Monday, December 26, 2016

Krakens, Krampuses, and Krankies

It was a fairly low-key Christmas for the Raineys, mainly due to Mum's ongoing health limitations. But it was generally good family time, with plenty of vittles, nice presents, and even a spot or two of exercise for the old man. For me, Christmas vacation began on Friday, which I spent on the hunt for a couple of caches in Burlington/Alamance County. Once home, I spent most of the rest of the day wrapping presents and preparing a big old pot of chili for Christmas Eve dinner.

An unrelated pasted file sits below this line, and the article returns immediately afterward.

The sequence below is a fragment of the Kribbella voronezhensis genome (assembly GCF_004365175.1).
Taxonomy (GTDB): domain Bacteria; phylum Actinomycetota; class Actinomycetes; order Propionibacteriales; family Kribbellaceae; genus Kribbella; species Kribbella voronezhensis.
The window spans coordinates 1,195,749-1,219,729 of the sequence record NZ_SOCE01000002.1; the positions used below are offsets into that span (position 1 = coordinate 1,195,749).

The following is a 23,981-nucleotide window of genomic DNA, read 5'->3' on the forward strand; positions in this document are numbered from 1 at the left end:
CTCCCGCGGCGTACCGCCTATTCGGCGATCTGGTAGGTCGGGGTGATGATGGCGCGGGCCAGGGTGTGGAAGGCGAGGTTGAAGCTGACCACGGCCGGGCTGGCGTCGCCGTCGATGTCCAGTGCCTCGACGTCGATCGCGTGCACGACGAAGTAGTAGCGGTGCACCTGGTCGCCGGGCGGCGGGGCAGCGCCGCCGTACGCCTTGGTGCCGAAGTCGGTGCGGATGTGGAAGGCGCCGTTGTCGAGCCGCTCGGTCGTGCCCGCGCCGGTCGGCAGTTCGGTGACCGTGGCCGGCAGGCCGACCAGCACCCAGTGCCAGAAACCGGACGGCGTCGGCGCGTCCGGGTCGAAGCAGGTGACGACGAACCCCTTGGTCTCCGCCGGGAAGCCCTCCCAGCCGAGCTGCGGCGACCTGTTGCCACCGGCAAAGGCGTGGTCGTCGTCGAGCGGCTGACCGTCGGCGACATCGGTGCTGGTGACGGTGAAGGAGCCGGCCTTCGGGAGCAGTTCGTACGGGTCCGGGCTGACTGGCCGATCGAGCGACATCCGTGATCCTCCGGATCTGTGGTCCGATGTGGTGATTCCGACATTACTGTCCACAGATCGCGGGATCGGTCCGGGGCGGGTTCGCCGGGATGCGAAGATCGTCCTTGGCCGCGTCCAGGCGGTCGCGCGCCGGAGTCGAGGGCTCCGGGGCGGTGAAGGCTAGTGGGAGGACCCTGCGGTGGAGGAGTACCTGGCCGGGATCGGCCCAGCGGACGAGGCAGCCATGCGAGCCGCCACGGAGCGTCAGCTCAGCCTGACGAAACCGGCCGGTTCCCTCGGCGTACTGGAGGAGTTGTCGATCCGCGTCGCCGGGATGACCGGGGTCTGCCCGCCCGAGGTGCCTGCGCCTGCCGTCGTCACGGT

Saturday, Brugger and I made our way to Martinsville by way of the nearby Grove Winery, same as we did last year on Christmas Eve. However, we didn't realize that they were closing at 3:00 PM this year, and it was 2:45 when we arrived. The proprietor, however, was kind enough to give us a couple of glasses, and I picked up a bottle of Cabernet Sauvignon for later. Nice lady and I decided to proceed to M'ville and enjoy a couple of glasses of wine at the bar at Rania's, which, as I have no doubt indicated in this blog before, served as the inspiration for the bar in my novel, The Lebo Coven way back when. Once at Mum's, Ms. B. and I discovered a special visitor on the back porch — a Christmas bat, which was hanging on the wall beside the back door. I suspect the poor little guy was old and/or infirm, as he remained back there the whole weekend, alive but seemingly only just. Kind of sad, as I do like bats. Anyway, Ms. B. and I at last proceeded to get the chili fired up, which turned out perfect, and then we worked off a calorie or two on a long walk through the neighborhood around Lake Lanier, during which time I regaled the lady with endless stories about my childhood, most of which she had heard umpteen times. But taking these long walks does bring forth many vivid memories, and most are entertaining, at least to one of us. To continue one of our favorite annual Christmas Eve traditions, we finally planted ourselves in Mum's sunroom and watched the 10:00 PM showing of A Christmas Story, which still turns both of us into madly laughing fools. To be sure, this year, we're needing as many mad laughing fits as possible, so this was time well-spent. Some Kraken rum with eggnog made for the perfect nightcap, and finally something akin to Christmas spirit managed to settle in.